The interactive control of PLC-β by WNK and Gq may have important implications in the pathogenesis of hypertension in patients with PHA2 that is caused by mutations of WNK1 that increase WNK1 expression . Gq/11-mediated PLC-β signaling plays a central role in the regulation of vascular tone by virtually all vasoactive hormones , and potentiation of PLC-β signaling by WNK1 would promote vasoconstriction and cause hypertension. The role of WNK1 in the regulation of vascular tone is supported by the report that mice with heterozygous inactivation of Wnk1 display reduced blood pressure without renal Na+ wasting and hypovolemia . Finally, the similarity between the phenotypes of WNK1-knockout and Gαq/Gα11-knockout mice (both lethal at embryonic day ~10.5, with cardiac defects) supports the idea that interaction between the WNK1 and Gαq/11 pathways is important for embryonic development [10, 26].
In conclusion, WNK1 potentiates Gq-PLC-β signaling by stimulating the activity of PI4KIIIα to increase synthesis of PIP2. Phosphorylation of WNK1 by Akt kinase increases its activity in this pathway, and allows tyrosine kinase receptors or other activators of the Akt kinase cascade to regulate G protein-mediated PLC-β signaling. The extent and physiological role of WNK1 in the regulation of PLC-β signaling will probably differ among specialized cells. Our understanding of these interactions should expand as we learn more ways in which WNK1 activity is regulated.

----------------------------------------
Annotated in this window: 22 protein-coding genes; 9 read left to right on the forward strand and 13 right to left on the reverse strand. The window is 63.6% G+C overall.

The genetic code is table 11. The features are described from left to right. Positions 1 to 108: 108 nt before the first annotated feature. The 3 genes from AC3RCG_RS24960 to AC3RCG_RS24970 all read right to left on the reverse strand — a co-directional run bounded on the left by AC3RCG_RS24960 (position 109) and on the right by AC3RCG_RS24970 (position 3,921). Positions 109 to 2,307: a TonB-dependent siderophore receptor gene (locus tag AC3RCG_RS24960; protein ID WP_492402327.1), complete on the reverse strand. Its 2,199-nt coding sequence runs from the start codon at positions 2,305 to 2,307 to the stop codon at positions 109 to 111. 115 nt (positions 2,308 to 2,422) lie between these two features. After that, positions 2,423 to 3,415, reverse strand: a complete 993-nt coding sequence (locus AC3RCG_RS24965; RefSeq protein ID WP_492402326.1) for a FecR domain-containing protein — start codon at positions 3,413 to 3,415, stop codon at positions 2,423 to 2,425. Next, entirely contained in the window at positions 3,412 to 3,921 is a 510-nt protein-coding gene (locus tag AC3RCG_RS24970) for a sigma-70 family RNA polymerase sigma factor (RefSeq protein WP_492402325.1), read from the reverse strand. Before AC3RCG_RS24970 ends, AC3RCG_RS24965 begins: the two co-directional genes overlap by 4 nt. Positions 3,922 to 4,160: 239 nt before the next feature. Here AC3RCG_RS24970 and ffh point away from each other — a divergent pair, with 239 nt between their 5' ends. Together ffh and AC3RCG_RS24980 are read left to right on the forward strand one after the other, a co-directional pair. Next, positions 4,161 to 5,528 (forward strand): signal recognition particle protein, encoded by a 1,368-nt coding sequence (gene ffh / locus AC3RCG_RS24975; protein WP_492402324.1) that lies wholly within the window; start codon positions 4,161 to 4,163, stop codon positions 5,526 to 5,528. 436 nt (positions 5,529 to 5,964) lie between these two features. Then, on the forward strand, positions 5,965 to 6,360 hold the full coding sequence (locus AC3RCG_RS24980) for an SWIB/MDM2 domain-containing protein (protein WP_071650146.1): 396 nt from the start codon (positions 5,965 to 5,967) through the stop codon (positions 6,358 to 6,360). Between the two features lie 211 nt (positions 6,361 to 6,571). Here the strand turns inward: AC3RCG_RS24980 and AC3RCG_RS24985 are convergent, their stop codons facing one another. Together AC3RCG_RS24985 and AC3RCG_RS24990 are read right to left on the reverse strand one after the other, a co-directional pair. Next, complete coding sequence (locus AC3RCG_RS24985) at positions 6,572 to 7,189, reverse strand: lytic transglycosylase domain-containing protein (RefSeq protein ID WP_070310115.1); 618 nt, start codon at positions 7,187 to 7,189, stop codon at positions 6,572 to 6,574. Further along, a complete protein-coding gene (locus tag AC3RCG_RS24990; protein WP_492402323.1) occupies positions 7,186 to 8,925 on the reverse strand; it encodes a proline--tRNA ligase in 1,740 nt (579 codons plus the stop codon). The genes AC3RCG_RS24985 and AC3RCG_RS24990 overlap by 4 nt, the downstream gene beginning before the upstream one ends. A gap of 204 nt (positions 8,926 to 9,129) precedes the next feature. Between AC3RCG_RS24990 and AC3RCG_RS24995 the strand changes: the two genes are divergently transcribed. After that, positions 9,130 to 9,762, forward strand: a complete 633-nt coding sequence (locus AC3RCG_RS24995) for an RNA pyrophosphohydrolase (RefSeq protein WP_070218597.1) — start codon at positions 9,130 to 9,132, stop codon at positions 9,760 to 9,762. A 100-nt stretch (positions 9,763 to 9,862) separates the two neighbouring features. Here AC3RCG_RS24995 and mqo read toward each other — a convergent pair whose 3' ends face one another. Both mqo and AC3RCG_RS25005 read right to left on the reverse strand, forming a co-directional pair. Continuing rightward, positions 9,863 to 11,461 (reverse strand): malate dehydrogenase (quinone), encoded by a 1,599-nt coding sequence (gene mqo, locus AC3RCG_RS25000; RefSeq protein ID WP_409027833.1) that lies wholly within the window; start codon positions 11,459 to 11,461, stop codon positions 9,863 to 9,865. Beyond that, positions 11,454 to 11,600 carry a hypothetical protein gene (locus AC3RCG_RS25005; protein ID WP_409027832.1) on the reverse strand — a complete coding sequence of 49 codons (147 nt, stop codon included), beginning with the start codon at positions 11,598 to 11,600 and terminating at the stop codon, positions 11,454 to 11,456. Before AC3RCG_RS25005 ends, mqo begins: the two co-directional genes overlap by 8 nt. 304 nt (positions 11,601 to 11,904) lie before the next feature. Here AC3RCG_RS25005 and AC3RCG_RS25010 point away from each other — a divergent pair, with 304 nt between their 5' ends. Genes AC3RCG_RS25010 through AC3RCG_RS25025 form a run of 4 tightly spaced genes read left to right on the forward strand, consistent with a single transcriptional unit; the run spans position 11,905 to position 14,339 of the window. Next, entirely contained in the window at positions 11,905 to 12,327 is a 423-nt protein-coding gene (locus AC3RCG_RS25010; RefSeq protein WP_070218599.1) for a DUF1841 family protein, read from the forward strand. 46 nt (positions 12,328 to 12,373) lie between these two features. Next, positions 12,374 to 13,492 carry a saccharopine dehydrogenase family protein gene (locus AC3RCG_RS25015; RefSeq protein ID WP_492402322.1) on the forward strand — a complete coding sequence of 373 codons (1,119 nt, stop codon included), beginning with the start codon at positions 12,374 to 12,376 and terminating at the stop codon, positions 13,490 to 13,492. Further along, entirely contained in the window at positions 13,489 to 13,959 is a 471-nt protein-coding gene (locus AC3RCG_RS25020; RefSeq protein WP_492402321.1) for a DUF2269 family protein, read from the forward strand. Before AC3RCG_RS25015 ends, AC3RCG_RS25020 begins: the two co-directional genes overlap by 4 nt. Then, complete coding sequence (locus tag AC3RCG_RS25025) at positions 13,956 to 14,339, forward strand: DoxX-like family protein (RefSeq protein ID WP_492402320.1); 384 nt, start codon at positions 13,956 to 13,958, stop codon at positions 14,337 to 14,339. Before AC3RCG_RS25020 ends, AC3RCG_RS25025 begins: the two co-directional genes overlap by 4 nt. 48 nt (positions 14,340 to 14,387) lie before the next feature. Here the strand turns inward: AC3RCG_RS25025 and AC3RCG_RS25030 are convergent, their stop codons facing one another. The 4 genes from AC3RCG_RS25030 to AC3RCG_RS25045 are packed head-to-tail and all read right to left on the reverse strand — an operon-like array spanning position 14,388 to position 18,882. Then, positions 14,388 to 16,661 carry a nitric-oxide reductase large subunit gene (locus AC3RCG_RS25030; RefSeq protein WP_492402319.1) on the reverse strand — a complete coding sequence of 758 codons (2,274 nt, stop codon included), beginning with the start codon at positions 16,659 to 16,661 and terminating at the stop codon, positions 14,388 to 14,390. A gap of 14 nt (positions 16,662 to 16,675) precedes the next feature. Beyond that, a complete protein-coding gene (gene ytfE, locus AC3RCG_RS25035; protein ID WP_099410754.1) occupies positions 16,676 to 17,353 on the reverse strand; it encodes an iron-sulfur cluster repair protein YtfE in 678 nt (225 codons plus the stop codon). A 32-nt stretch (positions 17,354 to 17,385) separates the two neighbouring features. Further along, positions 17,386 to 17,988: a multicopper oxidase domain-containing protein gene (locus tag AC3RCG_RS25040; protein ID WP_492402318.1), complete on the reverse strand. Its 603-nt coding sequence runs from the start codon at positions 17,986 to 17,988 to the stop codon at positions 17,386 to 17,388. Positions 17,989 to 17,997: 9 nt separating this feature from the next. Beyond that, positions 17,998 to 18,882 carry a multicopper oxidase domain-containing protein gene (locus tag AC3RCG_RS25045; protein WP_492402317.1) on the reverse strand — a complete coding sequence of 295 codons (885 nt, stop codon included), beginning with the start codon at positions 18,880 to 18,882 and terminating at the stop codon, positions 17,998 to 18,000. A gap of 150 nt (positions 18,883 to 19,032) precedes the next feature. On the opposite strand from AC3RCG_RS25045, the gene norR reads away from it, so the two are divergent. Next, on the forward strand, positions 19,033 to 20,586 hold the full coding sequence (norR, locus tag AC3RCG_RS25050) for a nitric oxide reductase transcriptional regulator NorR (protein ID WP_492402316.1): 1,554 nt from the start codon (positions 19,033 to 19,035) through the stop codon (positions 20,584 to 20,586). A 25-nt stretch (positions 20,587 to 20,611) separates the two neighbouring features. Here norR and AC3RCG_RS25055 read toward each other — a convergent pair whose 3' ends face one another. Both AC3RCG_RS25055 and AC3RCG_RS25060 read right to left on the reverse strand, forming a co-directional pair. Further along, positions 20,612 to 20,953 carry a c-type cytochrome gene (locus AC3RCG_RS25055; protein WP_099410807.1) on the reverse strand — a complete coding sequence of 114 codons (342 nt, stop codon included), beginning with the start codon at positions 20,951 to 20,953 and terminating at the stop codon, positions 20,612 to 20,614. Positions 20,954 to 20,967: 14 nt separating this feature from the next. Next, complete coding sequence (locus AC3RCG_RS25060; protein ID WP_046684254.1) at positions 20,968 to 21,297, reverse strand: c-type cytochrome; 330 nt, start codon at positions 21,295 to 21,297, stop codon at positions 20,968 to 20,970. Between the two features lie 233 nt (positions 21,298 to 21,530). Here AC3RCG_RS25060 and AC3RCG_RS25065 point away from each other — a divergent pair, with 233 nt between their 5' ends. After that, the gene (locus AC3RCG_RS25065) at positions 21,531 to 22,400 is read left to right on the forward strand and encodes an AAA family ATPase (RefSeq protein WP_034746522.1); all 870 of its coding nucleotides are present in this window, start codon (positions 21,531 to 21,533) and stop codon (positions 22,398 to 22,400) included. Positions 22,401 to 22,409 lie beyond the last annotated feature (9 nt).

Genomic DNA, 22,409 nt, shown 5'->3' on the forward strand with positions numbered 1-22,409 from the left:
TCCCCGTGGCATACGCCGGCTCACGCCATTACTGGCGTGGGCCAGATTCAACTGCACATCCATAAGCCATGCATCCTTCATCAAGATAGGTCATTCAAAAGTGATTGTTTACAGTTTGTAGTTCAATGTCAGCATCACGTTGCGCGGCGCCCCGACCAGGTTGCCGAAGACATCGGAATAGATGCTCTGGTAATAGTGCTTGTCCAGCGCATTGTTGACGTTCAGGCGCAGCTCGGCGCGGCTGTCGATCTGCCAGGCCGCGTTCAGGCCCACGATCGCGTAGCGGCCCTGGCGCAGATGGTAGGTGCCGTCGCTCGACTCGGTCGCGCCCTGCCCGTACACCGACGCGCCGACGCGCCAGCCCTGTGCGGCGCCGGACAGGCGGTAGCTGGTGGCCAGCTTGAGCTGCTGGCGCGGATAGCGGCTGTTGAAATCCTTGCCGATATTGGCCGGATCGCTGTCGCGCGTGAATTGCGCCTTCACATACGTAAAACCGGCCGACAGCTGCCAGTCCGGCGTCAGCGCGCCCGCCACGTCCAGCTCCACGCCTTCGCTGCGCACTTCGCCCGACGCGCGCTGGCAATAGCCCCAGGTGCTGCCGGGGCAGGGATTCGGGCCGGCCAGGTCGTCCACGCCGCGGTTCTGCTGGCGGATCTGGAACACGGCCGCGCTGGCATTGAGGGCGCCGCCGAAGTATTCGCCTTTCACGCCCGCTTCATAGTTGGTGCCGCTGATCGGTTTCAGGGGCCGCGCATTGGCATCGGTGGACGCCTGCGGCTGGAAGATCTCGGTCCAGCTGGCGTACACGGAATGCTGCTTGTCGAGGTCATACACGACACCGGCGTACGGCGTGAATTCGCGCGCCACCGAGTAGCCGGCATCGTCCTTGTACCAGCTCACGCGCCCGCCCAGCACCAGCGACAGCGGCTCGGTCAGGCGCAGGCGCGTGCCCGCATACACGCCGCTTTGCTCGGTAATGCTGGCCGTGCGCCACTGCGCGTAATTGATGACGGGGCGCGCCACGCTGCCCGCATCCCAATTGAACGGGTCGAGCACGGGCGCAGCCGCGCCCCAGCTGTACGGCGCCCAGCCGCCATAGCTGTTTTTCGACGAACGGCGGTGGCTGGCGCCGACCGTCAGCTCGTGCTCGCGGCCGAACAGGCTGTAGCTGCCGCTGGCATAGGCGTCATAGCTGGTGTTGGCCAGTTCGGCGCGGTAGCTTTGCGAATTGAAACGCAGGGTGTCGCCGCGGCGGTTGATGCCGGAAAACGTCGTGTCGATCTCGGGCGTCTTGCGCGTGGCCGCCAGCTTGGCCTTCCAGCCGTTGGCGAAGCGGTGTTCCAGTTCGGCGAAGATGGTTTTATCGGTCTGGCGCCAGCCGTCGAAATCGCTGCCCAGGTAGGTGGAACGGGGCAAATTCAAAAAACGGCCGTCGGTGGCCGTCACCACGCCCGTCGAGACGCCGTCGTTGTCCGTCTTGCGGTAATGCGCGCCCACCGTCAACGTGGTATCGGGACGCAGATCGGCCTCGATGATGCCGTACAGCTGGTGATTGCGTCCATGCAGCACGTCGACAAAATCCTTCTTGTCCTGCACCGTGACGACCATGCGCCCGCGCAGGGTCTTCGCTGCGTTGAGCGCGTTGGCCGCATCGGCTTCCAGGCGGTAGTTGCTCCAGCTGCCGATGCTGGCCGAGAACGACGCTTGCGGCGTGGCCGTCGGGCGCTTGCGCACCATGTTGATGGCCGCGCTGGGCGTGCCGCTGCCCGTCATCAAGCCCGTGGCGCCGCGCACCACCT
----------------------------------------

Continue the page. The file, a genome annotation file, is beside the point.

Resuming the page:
Detailed experimental procedures are in Supplementary Information. Human embryonic kidney (HEK)-293, HeLa, and mouse embryonic fibroblasts were cultured and co-transfected with cDNAs for TRPC6-Flag with or without human M3 muscarinic receptor . Ruptured whole-cell, cell-attached, and inside-out excised patch-clamp recording were performed as described [9, 43]. Intracellular Ca2+ transients were examined using ratiometric fluorescent Ca2+ images of fura-2-loaded cells. PIP2 and IP3 were localized according to fluorescence of a GFP-tagged PLC-δ1-PH domain by confocal microscopy . PLC activity was measured by monitoring hydrolysis of [3H]PIP2 on large unilamellar phospholipid vesicles [22, 35]. PI4KIIIα activity from HeLa cells was measured by phosphorylation of phosphatidylinositol (PI) in PI/Triton X-100-mixed micelles .
This study was supported by the National Institutes of Health (GM30355 to E.M.R. and DK59530, DK85726 to C.L.H), the Welch Foundation (I-0982 to E.M.R.) and Genzyme, Inc. (GRIP grant to C.L.H.). We are particularly indebted to Barbara Barylko and Joseph Albanesi for purification of PI4KIIIβ and for continuing help and advice. We thank Melanie Cobb for anti-WNK1 antibody, Tamas Balla for GFP-PLC-δ1-PH, Melvin Simon for Gαq/11-null mouse fibroblasts, and Anna Dugas for technical assistance.